Japan: Meti Pushes 'Fukui Model' as Mihama-3 Restarts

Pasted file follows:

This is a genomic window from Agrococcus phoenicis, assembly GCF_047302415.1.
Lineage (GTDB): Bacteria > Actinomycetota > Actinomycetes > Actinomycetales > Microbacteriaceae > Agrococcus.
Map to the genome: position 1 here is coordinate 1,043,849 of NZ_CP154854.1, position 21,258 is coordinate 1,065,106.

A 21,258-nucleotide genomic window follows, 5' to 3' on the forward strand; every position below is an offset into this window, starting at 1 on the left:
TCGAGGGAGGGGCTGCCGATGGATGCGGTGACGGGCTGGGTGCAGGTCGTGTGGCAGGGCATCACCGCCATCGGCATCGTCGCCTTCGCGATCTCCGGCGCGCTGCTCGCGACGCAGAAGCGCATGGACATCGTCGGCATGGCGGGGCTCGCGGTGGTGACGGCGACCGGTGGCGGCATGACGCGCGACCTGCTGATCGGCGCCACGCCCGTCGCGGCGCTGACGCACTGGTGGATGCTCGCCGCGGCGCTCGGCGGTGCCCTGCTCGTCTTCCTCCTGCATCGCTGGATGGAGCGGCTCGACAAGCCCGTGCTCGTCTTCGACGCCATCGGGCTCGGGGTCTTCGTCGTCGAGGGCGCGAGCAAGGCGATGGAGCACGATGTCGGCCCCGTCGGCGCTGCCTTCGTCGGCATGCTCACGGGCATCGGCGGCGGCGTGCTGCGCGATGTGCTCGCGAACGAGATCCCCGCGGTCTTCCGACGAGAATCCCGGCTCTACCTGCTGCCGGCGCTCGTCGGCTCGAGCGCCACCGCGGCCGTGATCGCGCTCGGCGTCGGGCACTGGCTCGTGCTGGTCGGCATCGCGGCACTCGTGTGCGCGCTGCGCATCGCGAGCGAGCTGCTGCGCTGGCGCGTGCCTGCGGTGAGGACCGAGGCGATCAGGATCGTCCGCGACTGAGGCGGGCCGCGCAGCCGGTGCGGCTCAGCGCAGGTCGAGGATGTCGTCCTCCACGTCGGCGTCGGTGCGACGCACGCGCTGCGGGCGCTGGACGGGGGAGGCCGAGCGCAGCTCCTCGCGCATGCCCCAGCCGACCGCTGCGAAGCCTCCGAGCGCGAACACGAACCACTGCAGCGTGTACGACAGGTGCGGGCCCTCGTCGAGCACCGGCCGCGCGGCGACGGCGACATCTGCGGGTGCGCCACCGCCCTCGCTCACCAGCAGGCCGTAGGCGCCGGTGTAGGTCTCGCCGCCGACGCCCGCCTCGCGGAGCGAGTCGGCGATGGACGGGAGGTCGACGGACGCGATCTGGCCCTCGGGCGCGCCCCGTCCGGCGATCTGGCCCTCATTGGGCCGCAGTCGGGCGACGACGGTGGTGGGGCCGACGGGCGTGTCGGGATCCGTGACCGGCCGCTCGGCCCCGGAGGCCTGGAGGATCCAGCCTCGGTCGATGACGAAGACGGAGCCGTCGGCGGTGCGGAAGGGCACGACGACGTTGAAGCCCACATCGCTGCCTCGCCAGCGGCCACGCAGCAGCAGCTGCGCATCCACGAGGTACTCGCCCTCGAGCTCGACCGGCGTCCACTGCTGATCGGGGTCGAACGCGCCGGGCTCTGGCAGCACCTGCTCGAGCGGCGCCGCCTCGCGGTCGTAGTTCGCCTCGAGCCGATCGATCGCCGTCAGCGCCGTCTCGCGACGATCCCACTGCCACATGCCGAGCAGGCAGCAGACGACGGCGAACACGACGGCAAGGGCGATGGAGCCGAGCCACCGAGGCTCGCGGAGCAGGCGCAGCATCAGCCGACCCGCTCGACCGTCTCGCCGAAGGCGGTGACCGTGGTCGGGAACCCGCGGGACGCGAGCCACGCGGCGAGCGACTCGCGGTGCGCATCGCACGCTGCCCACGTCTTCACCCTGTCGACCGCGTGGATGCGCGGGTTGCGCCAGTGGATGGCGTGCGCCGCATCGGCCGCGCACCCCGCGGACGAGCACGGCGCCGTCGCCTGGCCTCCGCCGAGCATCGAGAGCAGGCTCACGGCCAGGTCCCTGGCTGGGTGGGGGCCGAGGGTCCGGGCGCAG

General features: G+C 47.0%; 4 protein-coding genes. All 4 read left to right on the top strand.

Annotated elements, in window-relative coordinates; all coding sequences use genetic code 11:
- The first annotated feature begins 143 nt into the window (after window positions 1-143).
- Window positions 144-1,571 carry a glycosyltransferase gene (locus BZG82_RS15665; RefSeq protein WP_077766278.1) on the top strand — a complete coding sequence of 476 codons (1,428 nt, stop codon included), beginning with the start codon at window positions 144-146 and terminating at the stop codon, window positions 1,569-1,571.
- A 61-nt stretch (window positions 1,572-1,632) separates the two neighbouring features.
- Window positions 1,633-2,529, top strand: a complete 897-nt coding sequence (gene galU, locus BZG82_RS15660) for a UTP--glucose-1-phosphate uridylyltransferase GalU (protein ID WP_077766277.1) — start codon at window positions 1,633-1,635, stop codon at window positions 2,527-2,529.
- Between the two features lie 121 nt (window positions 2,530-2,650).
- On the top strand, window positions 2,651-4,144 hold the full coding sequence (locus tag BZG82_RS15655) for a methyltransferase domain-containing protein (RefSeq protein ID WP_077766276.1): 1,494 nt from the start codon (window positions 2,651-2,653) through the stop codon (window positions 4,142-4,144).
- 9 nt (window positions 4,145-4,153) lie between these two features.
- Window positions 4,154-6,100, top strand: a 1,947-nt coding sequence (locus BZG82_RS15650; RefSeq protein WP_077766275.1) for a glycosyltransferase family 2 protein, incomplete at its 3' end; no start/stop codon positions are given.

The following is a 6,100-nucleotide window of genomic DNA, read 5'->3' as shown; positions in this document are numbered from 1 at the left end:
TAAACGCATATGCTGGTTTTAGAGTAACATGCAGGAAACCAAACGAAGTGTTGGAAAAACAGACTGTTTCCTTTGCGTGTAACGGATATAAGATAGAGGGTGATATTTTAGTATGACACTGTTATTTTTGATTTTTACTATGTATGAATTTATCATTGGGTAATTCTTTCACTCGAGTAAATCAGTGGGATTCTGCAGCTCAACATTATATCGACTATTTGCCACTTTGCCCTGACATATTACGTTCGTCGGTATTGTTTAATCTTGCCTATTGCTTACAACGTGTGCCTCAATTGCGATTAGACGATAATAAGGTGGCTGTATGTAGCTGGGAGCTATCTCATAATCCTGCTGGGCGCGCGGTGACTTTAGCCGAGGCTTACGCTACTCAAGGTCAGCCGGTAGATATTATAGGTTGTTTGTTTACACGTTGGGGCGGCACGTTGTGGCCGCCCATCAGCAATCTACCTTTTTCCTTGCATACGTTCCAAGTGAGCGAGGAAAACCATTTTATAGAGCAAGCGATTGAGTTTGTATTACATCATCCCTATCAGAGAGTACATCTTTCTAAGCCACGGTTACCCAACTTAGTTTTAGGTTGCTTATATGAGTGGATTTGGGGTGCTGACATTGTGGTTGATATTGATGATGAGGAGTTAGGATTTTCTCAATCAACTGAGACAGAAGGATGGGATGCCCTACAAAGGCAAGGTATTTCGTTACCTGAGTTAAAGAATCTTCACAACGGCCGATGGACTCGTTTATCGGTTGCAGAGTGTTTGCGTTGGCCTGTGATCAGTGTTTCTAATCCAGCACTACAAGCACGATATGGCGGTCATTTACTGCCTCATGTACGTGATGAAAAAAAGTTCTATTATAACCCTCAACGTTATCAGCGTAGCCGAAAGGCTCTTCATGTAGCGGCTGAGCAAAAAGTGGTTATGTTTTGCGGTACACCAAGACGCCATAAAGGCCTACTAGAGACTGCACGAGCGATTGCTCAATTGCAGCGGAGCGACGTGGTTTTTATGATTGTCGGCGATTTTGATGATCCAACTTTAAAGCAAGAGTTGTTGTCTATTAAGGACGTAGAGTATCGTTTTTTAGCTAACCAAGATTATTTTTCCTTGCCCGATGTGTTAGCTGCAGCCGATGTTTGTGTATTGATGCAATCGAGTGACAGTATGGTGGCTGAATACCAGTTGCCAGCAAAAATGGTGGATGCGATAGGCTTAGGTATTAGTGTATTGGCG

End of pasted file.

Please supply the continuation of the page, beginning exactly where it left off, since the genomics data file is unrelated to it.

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Japan's nuclear power industry scored two hits this week as Kansai Electric Power Co. restarted its "over-40" Mihama-3 reactor on Jun. 23, and a new joint government-industry effort began aiming to rebuild public trust in nuclear power in Fukui prefecture, home to Kansai's nuclear fleet. The restart of the 45-year-old reactor, which has been off line for more than a decade, marked the first for a reactor already well beyond its initial licensing period, although the 826 megawatt unit is expected to be taken off line in October to complete the required installation of counterterrorism safety measures. Kansai has not released start-up dates for Takahama-1 or -2, both also over the 40-year mark, as they too are still working to complete overdue “specific severe accident response measures” (NIW May14'21). Mihama-3 is scheduled to be linked to the grid Jun. 29, according to Kansai's Jun. 24 announcement. Opponents on Jun. 21 filed a new suit for an injunction against Mihama-3's operation, charging that its seismic resistance was too weak and evacuation plans inadequate, especially given the coronavirus pandemic. On Monday, meanwhile, the Ministry of Economy, Trade and Industry (Meti) launched a new initiative aimed at securing public support for continued or expanded nuclear development in Fukui -- and perhaps ultimately more local acceptance for restarting other nuclear power plants elsewhere. The first meeting of the new "Joint Innovation Council for the Future Vision of Localities with Nuclear Power Stations in Fukui Prefecture” was held in Tsuruga City, which hosts Japan Atomic Power Co.'s (JAPC) idled Tsuruga nuclear power plant. The event was broadcast on YouTube with an array of government and utility officials, including Shin Hosaka, commissioner of Meti's Agency for Natural Resources and Energy (Anre), Fukui Prefecture Governor Tatsuji Sugimoto, the mayors of four localities which host nuclear power plants, and senior executives of Kansai Electric, JAPC and Hokuriku Electric Power Co. Officials explained that the aim of the new initiative is to address anxieties over the extension of reactor operating lifetimes, first in Fukui, and then in other regions with idled plants in order to secure reactor restart approvals. However, the project seems to have wide wings under which any number of other energy and transport projects could be integrated with nuclear power facilities, and thus boost local and regional economic prospects, stem population declines and provide alternative sources of energy and employment as reliance on nuclear power declines. Skeptics say it's a means for keeping nuclear power in Japan alive. Citizen's Nuclear Information Center (CNIC) Secretary-General Hajime Matsukubo described the new scheme as "essentially a variant of the existing 'nuclear money' model," referring to a long-standing practice in Japan whereby the federal government injects millions of yen into communities hosting nuclear power plants. The concept of developing medium-to-long-term continuous engagement with localities was formulated by Anre's nuclear power strategy subcommittee in February and March as part of Meti's campaign to secure reactor extension approvals beyond 40 years. It reflects the extent to which the pro-nuclear Meti and its subsidiary organization Anre are determined to neutralize or reverse nuclear's continued unpopularity in Japan and even within the LDP. Nuclear opponents argue that top priority should be given to renewables on the basis that it would be more effective in promoting carbon-free power generation and offer greater local employment and income redistribution benefits than would nuclear (NIW Jun.11'21). Fukui was selected as the "pioneering example" of the new “joint revitalization” endeavor thanks to its high concentration of nuclear power stations, including Kansai's three "over 40" PWRs that have already secured NRA restart approval, according to Meti. Outlining Future Development In his introductory remarks, Anre's Hosaka said that national government and power companies had to "promote development" at regional and local levels to ease anxieties about nuclear power, and that within the context of the new initiative discussions should be held in these areas about their "future image" as well as the possible siting of new nuclear research and development facilities and fostering of new industries. Hosaka said a working group will draft an overall program to be finalized by the council by year's end based on the content of local government strategies, the "future image" of industry and lifestyles "20-30 years from now," all of which would be promoted with assistance from the national government and utilities. In addition, the Anre commissioner said necessary national "basic policies" and the operational schedules of the power companies to "coexist in the communities" will be summarized as a process chart with annual review. Sugimoto, who consented to restarting Mihama-3 and Takahama-1 and -2, outlined three priorities: integration of nuclear-related R&D projects, such as a planned research reactor at the former site of the failed Monju breeder reactor, and local human resource development; energy diversification, possibly in later years even including hydrogen, taking advantage of the fact that Fukui's nuclear plants are located in southern Fukui, known locally as the "Reinan" area; and, "double tracking" of local industries within the area with smart agriculture, information technology and tourism. The mayors of four key localities in Fukui that host nuclear power plants presented plans to improve the attractiveness of their districts in hopes of reversing outward migration and to develop renewables, including offshore wind as well as solar, and related ancillary fields in parallel to nuclear. Much hopes also ride on the scheduled completion by early 2023 of a long-promised extension of the Hokuriku Shinkansen high-speed railway line that will link Tsuruga and Fukui directly with Tokyo. Another visionary theme was the formation of a supply chain for the production of hydrogen by Kansai's nuclear power plants or by renewable power installations for use as fuel for thermal power plants, a concept outlined in a Kansai brief about its "zero-carbon" plans. Nikkei, Japan's leading business daily, observed in a Jun. 21 commentary that the youngest operating reactor in Fukui, Kansai's Ohi-4, would reach the end of its 60-year operating life in 2053, making reduction of dependence on the nuclear sector through "double-tracking" with other industries an urgent priority for localities. CNIC's Matsukubo said that "Investment in nuclear power-related industries has stimulated the growth of the construction sector, but has not led to the revitalization of other industries in the prefecture." Professor Hiroshi Sasaki of the Niigata University of International and Information Studies put it more succinctly. “Trying to achieve regional revitalization together with nuclear power is like painting a rice cake and then trying to eat it.” Dennis Engbarth, Taipei City